|Cited Patent||Filing date||Publication date||Applicant||Title|
|US2684672 *||Oct 26, 1951||Jul 27, 1954||Aeromat Products Company Inc||Body support device|
|US2819712 *||May 8, 1956||Jan 14, 1958||Nina K Morrison||Floating contour cushion|
|US2852020 *||Feb 13, 1956||Sep 16, 1958||Owen K Murphy||Motor driven kinesitherapy device|
|US3008465 *||Oct 10, 1958||Nov 14, 1961||Ida Molner||Pulsating pneumatic body supporting device and pneumatic valve therefor|
|US3192540 *||Jan 22, 1962||Jul 6, 1965||Richard E Swank||Adjustable pneumatic support|
|US3446203 *||Feb 6, 1967||May 27, 1969||Koch & Sons Inc H||Pneumatic stimulator cushion|
|US3483862 *||Apr 3, 1967||Dec 16, 1969||Takeuchi Tekko Kk||Massaging apparatus|
|US3613671 *||Aug 7, 1968||Oct 19, 1971||John H Poor||Inflatable massaging pad for a seat|
|CA984251A *||Jun 23, 1972||Feb 24, 1976||Joseph F. Laskowitz||Massage apparatus|
|1||*||H. Koch & Sons (Gulf & Western Mfg. Co.) Koch Comfort Cushion System Installation & Maintenance Manual-Jan. 1977.|
|Citing Patent||Filing date||Publication date||Applicant||Title|
|US4326506 *||Jul 15, 1980||Apr 27, 1982||Ichiro Kawabata||Vibratile mat|
|US5009579 *||Apr 27, 1989||Apr 23, 1991||Grant Airmass Corporation||Fluid pump encasement|
|US5144705 *||Jun 6, 1991||Sep 8, 1992||Rogers John E||Seat cushions including a plurality of individual support cells|
|US5255327 *||Oct 30, 1989||Oct 19, 1993||Ken Hayashibara||Vibrostimulative device|
|US5845352 *||Jul 12, 1996||Dec 8, 1998||Roho, Inc.||Foam-air hybrid cushion and method of making same|
|US6564410||Jan 17, 2002||May 20, 2003||Roho, Inc.||Valve for zoned cellular cushion|
|US6585669||Aug 21, 2001||Jul 1, 2003||Medical Dynamics Llc||Medical device for applying cyclic therapeutic action to subject's foot|
|US6685661||Dec 11, 2001||Feb 3, 2004||Medical Dynamics Llc, Usa||Medical device for applying cyclic therapeutic action to a subject's foot|
|US6687936||Sep 26, 2002||Feb 10, 2004||Roho, Inc.||Valve for zoned cellular cushion|
|US7120950 *||Jul 20, 2004||Oct 17, 2006||Goodway Industrial (H.K.) Ltd.||Hybrid mattress|
|US7727171 *||Jan 19, 2006||Jun 1, 2010||Toyota Boshoku Kabushiki Kaisha||Vehicle seats with plurality of pneumatic massaging elements|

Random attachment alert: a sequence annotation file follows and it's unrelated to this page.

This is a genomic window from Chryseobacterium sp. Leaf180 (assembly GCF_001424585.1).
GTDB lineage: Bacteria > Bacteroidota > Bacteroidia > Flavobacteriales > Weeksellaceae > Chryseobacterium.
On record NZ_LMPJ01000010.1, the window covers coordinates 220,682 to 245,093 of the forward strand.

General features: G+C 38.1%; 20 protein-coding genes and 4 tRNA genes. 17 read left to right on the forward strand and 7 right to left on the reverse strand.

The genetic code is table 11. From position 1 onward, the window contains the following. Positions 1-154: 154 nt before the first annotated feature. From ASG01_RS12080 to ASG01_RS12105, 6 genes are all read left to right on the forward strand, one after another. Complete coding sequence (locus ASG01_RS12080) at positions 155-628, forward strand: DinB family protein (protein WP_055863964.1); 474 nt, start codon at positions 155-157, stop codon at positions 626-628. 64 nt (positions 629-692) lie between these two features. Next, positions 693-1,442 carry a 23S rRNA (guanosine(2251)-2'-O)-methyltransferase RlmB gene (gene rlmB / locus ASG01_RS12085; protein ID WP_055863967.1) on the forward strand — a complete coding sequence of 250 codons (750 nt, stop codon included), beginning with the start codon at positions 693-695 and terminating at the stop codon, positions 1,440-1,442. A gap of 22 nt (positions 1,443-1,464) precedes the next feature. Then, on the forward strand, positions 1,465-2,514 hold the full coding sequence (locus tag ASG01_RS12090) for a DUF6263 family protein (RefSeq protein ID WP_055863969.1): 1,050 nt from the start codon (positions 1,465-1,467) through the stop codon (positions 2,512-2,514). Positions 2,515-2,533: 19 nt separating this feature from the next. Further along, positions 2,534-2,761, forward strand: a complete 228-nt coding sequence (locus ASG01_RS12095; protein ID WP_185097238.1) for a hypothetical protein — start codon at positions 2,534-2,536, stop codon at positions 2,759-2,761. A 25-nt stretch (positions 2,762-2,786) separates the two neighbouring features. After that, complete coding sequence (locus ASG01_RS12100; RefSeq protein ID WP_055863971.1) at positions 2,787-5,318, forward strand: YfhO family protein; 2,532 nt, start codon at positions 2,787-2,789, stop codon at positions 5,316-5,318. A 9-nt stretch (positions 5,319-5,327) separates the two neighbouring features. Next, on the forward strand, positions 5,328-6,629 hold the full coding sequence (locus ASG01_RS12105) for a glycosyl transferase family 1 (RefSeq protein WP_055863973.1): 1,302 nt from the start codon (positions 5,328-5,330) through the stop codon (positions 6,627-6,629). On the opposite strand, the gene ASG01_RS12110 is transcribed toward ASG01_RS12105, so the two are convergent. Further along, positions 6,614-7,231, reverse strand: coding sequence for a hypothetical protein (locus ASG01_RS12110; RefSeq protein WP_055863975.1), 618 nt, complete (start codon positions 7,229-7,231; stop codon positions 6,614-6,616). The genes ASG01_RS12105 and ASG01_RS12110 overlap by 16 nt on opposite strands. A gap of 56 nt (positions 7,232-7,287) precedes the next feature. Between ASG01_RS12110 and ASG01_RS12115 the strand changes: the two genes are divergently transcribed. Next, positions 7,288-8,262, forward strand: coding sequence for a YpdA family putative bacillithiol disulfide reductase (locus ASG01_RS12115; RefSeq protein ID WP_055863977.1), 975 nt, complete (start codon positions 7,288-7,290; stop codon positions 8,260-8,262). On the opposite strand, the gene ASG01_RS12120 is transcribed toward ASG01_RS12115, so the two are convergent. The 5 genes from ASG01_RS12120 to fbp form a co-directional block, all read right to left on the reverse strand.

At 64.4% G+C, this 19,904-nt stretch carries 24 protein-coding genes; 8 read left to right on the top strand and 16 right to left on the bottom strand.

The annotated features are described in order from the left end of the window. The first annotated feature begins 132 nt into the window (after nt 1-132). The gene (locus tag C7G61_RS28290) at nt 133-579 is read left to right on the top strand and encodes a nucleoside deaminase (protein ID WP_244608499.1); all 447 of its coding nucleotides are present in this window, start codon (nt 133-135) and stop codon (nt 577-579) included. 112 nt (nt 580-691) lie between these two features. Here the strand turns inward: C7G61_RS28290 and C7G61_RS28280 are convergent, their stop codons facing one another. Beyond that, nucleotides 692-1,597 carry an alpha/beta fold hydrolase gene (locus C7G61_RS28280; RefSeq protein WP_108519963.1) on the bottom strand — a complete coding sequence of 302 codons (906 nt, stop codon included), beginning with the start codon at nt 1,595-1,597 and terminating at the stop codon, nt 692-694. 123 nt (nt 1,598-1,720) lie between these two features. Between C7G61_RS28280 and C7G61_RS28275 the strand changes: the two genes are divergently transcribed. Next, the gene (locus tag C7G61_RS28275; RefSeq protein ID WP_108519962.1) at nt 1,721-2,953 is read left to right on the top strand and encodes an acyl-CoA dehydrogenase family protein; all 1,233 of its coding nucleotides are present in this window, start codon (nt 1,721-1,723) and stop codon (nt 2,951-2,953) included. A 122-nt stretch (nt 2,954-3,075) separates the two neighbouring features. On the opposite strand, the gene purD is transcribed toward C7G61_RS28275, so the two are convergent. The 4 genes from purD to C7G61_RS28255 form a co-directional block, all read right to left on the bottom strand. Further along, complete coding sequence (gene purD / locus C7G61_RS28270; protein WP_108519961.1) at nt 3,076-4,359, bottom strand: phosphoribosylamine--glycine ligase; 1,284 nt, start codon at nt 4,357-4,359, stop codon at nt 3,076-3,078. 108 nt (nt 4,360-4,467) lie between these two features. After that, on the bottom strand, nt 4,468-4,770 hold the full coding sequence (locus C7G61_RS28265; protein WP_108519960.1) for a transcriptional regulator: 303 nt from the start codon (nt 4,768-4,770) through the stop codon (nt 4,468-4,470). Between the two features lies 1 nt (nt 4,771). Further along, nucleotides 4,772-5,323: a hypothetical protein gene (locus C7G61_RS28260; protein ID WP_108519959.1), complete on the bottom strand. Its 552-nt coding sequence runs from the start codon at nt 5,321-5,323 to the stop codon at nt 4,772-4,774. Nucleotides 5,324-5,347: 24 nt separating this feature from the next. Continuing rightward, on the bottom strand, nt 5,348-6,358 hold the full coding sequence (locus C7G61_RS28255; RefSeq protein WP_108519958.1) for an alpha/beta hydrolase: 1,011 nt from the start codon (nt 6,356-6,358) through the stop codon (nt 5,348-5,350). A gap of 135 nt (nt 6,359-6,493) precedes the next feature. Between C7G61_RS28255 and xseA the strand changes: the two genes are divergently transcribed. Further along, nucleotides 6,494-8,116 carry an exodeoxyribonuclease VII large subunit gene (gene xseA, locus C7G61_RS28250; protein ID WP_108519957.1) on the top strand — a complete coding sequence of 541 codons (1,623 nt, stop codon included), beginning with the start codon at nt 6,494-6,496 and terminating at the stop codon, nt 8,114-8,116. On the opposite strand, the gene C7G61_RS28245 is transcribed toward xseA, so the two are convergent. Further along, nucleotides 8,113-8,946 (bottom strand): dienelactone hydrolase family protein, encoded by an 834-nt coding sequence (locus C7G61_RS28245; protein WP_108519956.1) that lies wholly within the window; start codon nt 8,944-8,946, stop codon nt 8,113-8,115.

|US7752926 *||Aug 28, 2008||Jul 13, 2010||Hill-Rom Industries, SA||Pressure detection and measurement sensor incorporating at least one resistive force-detector cell|
|US8598893||May 17, 2010||Dec 3, 2013||Hill-Rom Industries Sa||Pressure sensor comprising a capacitive cell and support device comprising said sensor|
|US9302601 *||Dec 21, 2012||Apr 5, 2016||Faurecia Autositze Gmbh||Vehicle seat|
|US20060016003 *||Jul 20, 2004||Jan 26, 2006||Goodway Industrial (H.K.) Ltd.||Hybrid mattress|
|US20060217644 *||Jan 19, 2006||Sep 28, 2006||Takashi Ozaki||Vehicle seats|
|US20090000027 *||Jun 28, 2007||Jan 1, 2009||Gradient Pressure Products, Llc||Stretcher pads for use with stretchers|
|US20090056020 *||Aug 28, 2008||Mar 5, 2009||Jean-Luc Caminade||Pressure detection and measurement sensor incorporating at least one resistive force-detector cell|
|US20100308846 *||May 17, 2010||Dec 9, 2010||Gilles Camus||Pressure sensor comprising a capacitive cell and support device comprising said sensor|
|US20110185508 *||Feb 2, 2010||Aug 4, 2011||Charles Hsu||Prevention and Treatment of Pressure Sores Using a Sheet with an Integrated Inflatable Component|
|US20130187419 *||Dec 21, 2012||Jul 25, 2013||Faurecia Autositze Gmbh||Vehicle seat|
|DE3447833A1 *||Dec 29, 1984||Jul 10, 1986||Allan Gerhard Fruehauf||Cloth or the like with microcapsules containing an active ingredient|
|EP0251801A2 *||Jul 2, 1987||Jan 7, 1988||Hayashibara, Ken||Vibrostimulative device|
|EP0251801A3 *||Jul 2, 1987||Jul 20, 1988||Hayashibara, Ken||Vibrostimulative device|
|EP0270699A1 *||Dec 8, 1986||Jun 15, 1988||Katsumasa Hara||An air-massage chair|
|WO1989003321A1 *||Oct 7, 1988||Apr 20, 1989||Saab-Scania Aktiebolag||Arrangement for a seat|
|WO1998002067A1 *||May 21, 1997||Jan 22, 1998||Roho, Inc.||Foam-air hybrid cushion and method of making same|
|WO2002047600A2 *||Dec 11, 2001||Jun 20, 2002||Medical Dynamics Llc, Usa||Medical device for applying cyclic therapeutic action to a subject's foot|
|WO2002047600A3 *||Dec 11, 2001||Apr 17, 2003||Medical Dynamics Llc Usa||Medical device for applying cyclic therapeutic action to a subject's foot|
|WO2002065004A1 *||Jan 17, 2002||Aug 22, 2002||Roho, Inc.||Valve for zoned cellular cushion|
|WO2007082681A1 *||Jan 11, 2007||Jul 26, 2007||Schukra Gerätebau AG||Massage element|
|U.S. Classification||601/148, 5/655.3|
|International Classification||A61H1/00, A61H23/04|
|Cooperative Classification||A61H2201/1654, A61H9/0078, A61H2201/0138, A61H2201/0149, A61H2201/0134|
|Jul 12, 1982||AS||Assignment|
Owner name: STRATTON, MARK
Free format text: ASSIGNMENT OF ASSIGNORS INTEREST.;ASSIGNOR:STRATTON, JOHN M.;REEL/FRAME:004010/0266
Effective date: 19820702
Owner name: STRATTON, LAURA
Free format text: ASSIGNMENT OF ASSIGNORS INTEREST.;ASSIGNOR:STRATTON, JOHN M.;REEL/FRAME:004010/0266
Effective date: 19820702